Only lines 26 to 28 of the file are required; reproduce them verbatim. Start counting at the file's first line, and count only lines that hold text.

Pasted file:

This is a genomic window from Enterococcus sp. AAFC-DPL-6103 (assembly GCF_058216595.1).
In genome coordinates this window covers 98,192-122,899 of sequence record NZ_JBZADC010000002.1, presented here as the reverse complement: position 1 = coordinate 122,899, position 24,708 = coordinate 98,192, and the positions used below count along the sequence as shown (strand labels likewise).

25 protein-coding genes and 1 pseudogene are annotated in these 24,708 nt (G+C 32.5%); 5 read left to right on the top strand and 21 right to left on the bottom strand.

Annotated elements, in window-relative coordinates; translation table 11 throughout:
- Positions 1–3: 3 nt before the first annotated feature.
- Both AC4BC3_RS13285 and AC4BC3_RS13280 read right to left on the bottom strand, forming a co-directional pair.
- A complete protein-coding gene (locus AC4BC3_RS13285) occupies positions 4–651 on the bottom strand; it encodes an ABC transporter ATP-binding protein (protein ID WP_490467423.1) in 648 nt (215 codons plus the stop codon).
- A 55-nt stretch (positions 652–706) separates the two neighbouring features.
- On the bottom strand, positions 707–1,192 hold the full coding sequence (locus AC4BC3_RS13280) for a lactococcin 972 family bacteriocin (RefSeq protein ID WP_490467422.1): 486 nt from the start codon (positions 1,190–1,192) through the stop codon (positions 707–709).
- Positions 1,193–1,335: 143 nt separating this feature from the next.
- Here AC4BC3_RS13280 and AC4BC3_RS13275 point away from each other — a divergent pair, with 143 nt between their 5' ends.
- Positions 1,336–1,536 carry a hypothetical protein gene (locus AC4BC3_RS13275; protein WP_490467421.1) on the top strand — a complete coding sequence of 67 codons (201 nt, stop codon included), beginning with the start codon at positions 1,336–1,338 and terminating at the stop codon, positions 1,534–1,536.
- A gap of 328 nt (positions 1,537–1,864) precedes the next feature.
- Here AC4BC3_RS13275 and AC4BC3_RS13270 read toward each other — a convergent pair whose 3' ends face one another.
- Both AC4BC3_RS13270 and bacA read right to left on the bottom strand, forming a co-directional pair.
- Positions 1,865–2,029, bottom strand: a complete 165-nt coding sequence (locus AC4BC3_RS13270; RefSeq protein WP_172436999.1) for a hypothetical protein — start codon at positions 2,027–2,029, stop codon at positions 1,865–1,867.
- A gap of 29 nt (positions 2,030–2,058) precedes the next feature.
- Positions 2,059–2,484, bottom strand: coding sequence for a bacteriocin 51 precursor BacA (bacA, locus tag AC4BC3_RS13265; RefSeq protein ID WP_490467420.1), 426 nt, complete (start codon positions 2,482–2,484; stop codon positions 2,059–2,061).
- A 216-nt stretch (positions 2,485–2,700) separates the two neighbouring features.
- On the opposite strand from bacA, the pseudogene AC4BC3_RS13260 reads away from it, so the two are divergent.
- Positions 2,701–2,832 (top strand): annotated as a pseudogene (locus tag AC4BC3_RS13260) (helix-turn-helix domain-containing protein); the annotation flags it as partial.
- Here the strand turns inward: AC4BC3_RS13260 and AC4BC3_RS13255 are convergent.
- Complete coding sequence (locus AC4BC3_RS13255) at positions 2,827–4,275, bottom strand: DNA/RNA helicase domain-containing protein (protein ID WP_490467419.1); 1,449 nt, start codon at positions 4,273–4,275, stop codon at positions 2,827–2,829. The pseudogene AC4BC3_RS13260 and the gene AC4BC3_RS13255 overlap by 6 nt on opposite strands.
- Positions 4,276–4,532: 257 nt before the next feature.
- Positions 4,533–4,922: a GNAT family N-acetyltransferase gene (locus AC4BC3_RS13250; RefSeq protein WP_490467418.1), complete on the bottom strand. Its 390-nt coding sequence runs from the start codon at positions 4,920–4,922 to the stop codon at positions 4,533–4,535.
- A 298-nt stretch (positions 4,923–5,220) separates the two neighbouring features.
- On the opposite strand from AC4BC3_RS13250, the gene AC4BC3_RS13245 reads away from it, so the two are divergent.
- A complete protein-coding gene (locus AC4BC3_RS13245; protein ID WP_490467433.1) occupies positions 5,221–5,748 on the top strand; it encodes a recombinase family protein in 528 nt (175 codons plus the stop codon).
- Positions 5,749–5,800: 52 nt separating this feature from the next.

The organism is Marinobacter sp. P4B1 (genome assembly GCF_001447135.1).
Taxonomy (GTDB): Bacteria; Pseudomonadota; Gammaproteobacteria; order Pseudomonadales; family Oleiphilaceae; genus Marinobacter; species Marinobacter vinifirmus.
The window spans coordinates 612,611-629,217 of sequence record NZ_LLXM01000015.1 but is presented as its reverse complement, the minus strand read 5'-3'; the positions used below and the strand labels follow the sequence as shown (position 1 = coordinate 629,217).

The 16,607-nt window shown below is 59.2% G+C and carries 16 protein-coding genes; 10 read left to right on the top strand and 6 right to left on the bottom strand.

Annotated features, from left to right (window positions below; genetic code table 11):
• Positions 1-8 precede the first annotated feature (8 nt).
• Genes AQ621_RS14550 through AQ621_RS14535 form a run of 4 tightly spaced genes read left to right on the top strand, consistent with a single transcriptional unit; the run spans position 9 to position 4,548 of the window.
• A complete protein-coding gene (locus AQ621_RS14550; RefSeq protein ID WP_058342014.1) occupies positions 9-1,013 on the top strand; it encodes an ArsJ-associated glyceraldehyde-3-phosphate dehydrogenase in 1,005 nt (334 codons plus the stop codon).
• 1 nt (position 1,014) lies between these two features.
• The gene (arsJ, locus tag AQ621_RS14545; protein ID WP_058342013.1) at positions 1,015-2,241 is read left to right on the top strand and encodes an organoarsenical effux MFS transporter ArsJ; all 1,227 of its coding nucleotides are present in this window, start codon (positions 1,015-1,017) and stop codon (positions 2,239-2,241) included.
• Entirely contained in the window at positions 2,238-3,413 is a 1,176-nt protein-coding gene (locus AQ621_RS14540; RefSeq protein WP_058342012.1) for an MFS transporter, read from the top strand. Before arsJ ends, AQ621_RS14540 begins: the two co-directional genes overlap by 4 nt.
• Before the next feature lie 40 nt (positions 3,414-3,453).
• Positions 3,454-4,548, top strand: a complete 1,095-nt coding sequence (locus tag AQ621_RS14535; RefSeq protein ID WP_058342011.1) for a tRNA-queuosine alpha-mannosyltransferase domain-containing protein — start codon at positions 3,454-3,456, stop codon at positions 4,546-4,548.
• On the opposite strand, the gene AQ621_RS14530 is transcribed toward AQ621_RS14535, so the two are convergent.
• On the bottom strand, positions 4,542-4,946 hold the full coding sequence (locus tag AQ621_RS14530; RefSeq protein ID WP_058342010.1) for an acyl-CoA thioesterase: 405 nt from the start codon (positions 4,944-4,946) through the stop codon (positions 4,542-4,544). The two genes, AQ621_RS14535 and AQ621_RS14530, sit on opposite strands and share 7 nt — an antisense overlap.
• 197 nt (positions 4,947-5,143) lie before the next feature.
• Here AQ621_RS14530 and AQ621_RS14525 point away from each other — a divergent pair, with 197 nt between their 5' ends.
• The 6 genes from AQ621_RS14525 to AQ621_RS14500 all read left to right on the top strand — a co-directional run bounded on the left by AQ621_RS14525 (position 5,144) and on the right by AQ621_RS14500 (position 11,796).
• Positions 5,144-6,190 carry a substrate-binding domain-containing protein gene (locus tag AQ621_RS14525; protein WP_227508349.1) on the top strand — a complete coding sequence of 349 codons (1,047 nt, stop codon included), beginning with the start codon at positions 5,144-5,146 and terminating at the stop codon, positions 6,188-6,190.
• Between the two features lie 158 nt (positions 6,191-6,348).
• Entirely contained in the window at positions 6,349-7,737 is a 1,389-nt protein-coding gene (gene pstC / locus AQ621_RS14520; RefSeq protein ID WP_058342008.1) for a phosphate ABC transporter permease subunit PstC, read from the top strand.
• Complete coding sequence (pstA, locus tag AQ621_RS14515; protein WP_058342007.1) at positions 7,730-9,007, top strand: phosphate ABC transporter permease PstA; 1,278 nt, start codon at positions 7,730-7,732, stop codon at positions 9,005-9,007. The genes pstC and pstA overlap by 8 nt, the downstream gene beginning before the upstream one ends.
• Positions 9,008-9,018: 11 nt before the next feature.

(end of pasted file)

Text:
- A 298-nt stretch (positions 4,923–5,220) separates the two neighbouring features.
- On the opposite strand from AC4BC3_RS13250, the gene AC4BC3_RS13245 reads away from it, so the two are divergent.
- A complete protein-coding gene (locus AC4BC3_RS13245; protein ID WP_490467433.1) occupies positions 5,221–5,748 on the top strand; it encodes a recombinase family protein in 528 nt (175 codons plus the stop codon).